Wow! I can’t believe that I have been in Guatemala for two weeks now. Time has been going by so quickly and yet so slowly at the same time. I have been doing a lot of observing, listening, and being vulnerable most of the time. It’s been pretty hard to have to give up some personal freedom (i.e. no tattoos, piercings, clothing choices, going out when I please), but its also paid off to make friends and slowly start to integrate into the community. Now, I walk down the street and people in my family (BTW: I have a big family!!) greet me and it makes me super happy to see them out and about in town.
View of Guate from the airplane!!
Guatemalan Mona Lisa
So much has happened and changed in my life in a matter of two weeks. Firstly, I have gotten so used to not having the Internet that I’m beginning to forget my passwords to different websites, LOL. I will try my best to recap what has happened since I last left the USA!
[Note: These are excerpts from my journal that I felt comfortable sharing]
Valentine’s Day (2/14/14):
Today was a great day! We learned our Spanish placement, and I found out I was Intermediate Mid/Advanced Basic. I felt disappointed at first because after Chile, I scored Intermediate High on ACTFL and now I’m only mid. However, I love my class and realized that I need to accept who I am in this present moment. With time and patience, mi español va a mejorar…poco a poco. It’s crazy how quickly my brain goes between English and Spanish these days. Today, we had a Carnaval where we took colored eggs filled with confetti (or pica pica) and cracked it over each other’s heads. Then, some people took paint and smeared it on people’s faces. The staff and trainees (aspirantes) got so into the activity, it was super fun.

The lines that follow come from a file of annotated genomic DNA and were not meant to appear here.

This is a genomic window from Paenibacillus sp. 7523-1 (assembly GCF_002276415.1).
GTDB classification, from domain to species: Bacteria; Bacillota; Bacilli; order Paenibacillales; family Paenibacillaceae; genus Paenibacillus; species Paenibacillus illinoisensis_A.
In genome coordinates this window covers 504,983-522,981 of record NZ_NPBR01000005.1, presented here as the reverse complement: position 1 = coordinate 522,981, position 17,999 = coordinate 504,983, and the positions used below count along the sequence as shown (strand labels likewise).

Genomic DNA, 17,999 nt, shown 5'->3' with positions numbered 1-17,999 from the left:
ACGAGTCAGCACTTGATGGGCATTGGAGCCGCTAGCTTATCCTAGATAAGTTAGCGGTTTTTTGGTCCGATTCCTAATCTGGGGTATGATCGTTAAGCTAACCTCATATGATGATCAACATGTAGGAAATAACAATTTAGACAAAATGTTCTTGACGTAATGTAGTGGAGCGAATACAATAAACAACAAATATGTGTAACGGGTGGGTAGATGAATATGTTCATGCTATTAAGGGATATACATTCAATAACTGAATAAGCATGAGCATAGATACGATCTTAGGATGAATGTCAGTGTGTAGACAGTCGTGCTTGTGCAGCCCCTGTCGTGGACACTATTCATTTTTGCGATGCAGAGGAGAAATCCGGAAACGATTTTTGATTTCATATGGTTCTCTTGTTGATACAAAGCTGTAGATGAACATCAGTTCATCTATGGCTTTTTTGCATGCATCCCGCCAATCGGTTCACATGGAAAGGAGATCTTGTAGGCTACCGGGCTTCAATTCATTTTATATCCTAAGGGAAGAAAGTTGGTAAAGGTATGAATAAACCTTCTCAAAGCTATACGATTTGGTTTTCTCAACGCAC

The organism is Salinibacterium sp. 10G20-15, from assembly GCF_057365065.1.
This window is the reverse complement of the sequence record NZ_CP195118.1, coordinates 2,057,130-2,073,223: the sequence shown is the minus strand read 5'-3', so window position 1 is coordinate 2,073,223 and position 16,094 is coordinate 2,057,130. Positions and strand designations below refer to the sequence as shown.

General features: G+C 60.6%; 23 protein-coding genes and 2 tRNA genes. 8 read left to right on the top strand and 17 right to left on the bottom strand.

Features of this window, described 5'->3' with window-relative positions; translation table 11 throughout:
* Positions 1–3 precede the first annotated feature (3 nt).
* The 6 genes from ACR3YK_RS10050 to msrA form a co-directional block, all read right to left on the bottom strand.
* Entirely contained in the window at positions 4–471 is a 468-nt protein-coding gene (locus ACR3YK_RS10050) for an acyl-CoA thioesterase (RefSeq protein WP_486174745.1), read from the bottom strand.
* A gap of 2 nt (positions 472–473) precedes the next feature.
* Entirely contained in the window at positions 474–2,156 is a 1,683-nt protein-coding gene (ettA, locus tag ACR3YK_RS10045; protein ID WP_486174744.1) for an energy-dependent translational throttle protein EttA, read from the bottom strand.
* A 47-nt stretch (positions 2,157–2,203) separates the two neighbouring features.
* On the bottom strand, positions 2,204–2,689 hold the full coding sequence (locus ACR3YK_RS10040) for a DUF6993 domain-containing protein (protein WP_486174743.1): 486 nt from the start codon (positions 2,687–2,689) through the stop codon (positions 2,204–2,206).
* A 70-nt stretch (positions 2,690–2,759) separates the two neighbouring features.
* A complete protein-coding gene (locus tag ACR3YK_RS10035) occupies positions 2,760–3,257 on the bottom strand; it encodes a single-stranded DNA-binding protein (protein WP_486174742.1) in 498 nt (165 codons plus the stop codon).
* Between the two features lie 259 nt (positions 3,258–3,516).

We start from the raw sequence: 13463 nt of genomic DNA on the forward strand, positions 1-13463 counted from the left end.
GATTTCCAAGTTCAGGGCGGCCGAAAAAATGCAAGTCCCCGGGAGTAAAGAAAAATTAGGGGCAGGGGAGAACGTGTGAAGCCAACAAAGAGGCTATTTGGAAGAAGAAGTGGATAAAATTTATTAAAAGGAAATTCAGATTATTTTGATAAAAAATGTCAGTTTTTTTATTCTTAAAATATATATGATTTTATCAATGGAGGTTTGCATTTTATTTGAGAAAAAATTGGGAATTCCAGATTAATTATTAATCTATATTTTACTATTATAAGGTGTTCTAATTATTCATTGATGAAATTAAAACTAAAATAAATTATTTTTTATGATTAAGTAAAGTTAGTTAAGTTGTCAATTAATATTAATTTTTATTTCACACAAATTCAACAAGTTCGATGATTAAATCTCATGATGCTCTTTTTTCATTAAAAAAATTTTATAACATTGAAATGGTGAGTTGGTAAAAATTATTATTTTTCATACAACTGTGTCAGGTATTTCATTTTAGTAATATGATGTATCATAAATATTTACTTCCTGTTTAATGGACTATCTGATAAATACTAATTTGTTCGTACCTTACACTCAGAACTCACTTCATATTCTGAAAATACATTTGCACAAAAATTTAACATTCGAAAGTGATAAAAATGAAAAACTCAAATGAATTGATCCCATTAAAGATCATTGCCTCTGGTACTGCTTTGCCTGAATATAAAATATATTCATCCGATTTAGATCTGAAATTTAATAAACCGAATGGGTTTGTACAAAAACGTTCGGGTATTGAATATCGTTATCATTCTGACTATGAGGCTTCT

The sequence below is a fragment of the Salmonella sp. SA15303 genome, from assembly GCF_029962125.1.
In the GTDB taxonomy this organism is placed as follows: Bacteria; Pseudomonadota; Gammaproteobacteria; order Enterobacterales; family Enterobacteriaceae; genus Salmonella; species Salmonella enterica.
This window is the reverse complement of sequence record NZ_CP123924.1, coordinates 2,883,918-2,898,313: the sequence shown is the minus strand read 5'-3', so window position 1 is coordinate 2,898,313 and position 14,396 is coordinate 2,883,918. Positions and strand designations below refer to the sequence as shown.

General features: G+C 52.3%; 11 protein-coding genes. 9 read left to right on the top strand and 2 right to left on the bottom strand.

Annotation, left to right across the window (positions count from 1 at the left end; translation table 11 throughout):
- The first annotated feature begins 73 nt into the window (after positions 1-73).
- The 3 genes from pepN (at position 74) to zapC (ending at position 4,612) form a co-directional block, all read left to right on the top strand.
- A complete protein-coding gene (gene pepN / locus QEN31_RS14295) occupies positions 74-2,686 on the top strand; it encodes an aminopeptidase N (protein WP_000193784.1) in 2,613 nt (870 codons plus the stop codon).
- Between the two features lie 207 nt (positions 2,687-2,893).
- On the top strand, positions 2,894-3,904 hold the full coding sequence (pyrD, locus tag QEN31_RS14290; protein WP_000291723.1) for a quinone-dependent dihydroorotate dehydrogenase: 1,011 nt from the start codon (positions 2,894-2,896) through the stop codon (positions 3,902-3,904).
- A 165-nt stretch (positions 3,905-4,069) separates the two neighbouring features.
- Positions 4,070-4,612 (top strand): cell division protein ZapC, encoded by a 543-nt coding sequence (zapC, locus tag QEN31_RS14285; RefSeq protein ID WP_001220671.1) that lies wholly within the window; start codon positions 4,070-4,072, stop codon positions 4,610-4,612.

Home Sweet Home (2/15/14):
I found out what site I will be living it, but due to Peace Corps policy, I am not allowed to disclose the name of my site. However, what I can say is that it’s a beautiful town. God is definitely looking out for me. My home stay family is nothing short of amazing. I live in a three storied house and my home stay family’s family are my neighbors. I met Vilma (my mom), Jorge (my dad), Sofía (my little sister), and Jorge Daniel aka Danny (my little brother). On top of that, I am neighbors with Kristina (my aunt), Juan (her husband), my grandparents, and I live near Vilma’s parents. Everyone is nice and wants me to be comfortable. My room is big and bright and next door to Munchies, our dog.
Photos of my house and home stay siblings
Today, I felt a bit sad because everyone keeps thanking us for coming to our site to help. But really, I am more thankful to them for showing me the importance of community. I envy my Guatemalan family because everyone knows one another and loves each other as they are. In the US, I feel that we emphasize wealth as individualism. Today, Raquel (Vilma’s mom) said something that really moved me. She said, “Somos pores pero en otras maneras, no somos pobres.” (English: We are poor, but in other ways, we are not poor). She’s so right. I’m not sure if I would say they are poor because they live in a huge house with running water, electricity, cable, and can afford to support multiple people in the household. I feel so thankful to be here and for my home stay family. This was my first night outside the house after 6pm. I love that my mom breaks gender roles and that my grandpa (her dad, Don Domingo) is anti-machismo and anti-racismo….it’s hard to find people who are willing to combat both.